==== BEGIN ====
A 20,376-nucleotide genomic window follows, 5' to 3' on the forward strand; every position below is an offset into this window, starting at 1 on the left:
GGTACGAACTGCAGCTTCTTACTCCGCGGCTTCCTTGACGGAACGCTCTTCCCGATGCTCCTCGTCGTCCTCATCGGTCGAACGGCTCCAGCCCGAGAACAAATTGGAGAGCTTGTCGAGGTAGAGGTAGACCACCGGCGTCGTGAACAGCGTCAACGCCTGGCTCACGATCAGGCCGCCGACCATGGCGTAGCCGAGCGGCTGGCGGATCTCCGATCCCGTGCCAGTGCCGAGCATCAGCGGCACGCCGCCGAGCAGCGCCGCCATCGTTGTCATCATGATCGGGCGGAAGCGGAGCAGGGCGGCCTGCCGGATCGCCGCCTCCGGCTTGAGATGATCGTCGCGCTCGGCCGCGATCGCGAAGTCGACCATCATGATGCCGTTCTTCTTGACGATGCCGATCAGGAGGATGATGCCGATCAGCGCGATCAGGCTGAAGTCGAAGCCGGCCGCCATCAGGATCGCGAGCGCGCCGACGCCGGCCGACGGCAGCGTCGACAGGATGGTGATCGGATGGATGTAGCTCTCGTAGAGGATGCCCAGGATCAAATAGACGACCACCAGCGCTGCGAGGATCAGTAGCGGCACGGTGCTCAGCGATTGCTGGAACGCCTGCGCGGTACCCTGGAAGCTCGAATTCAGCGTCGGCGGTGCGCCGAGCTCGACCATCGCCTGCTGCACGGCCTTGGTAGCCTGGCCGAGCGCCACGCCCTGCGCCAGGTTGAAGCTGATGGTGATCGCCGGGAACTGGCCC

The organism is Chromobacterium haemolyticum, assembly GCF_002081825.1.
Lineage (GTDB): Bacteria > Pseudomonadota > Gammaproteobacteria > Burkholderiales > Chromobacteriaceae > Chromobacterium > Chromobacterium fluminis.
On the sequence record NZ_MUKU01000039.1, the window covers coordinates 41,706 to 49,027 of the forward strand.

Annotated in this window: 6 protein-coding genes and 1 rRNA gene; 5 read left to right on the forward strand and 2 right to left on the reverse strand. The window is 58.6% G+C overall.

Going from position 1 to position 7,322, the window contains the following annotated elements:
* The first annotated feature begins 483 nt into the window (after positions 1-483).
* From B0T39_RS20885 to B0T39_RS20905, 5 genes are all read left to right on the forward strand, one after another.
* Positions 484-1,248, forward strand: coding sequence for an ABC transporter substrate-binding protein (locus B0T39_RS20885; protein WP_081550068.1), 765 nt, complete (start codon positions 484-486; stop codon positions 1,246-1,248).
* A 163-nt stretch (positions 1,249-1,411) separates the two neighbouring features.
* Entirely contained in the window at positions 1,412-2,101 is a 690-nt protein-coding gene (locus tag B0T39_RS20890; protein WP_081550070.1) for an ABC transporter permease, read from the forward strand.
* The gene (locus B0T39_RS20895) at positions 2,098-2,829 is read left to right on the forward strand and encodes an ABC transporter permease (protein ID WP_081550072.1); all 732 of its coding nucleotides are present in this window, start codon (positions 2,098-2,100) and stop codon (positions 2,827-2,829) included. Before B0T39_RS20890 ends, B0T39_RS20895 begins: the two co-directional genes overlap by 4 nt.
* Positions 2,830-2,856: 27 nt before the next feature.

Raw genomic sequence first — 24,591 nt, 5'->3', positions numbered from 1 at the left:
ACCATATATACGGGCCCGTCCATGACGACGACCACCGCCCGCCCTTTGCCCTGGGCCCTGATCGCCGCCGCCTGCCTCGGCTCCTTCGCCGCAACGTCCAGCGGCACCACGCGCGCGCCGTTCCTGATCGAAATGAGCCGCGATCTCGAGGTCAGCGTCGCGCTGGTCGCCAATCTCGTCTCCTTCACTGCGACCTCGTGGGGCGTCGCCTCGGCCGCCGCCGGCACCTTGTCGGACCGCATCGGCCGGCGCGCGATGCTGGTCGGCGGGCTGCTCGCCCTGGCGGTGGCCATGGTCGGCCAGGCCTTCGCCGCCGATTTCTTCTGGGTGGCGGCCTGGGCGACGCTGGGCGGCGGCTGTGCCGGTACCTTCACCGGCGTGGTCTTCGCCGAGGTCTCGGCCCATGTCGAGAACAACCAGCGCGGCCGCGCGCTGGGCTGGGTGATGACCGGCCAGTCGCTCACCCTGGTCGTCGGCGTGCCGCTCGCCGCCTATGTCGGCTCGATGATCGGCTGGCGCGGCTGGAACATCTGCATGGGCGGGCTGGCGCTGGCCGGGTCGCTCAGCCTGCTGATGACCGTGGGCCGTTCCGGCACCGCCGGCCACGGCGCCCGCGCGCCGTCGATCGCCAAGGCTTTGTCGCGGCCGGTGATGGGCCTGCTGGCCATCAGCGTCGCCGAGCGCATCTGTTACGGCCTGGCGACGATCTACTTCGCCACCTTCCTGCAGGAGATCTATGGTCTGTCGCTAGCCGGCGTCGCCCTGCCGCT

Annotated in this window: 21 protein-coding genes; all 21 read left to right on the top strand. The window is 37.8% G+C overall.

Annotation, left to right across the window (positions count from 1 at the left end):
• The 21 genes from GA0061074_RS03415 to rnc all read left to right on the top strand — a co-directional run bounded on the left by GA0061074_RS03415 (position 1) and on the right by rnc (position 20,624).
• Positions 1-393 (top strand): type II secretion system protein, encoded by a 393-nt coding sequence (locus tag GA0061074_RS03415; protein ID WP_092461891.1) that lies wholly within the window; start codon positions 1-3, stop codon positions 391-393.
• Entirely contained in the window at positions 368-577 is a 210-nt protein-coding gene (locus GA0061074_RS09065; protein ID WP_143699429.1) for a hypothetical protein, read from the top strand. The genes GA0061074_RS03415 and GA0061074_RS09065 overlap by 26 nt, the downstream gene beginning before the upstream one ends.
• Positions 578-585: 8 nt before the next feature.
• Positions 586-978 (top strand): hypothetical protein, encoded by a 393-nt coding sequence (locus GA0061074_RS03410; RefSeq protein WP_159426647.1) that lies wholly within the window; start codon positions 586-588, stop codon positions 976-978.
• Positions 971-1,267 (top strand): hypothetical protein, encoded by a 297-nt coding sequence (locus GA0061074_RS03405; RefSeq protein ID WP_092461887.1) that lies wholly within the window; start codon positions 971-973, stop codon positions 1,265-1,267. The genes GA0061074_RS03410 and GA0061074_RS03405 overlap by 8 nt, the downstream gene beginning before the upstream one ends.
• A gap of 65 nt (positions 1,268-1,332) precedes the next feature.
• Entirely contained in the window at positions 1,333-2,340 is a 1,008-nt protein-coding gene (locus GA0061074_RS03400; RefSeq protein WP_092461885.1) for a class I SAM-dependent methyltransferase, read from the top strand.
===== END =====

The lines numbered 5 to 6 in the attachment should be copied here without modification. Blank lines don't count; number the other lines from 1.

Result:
On the sequence record NZ_MUKU01000039.1, the window covers coordinates 41,706 to 49,027 of the forward strand.

Annotated in this window: 6 protein-coding genes and 1 rRNA gene; 5 read left to right on the forward strand and 2 right to left on the reverse strand. The window is 58.6% G+C overall.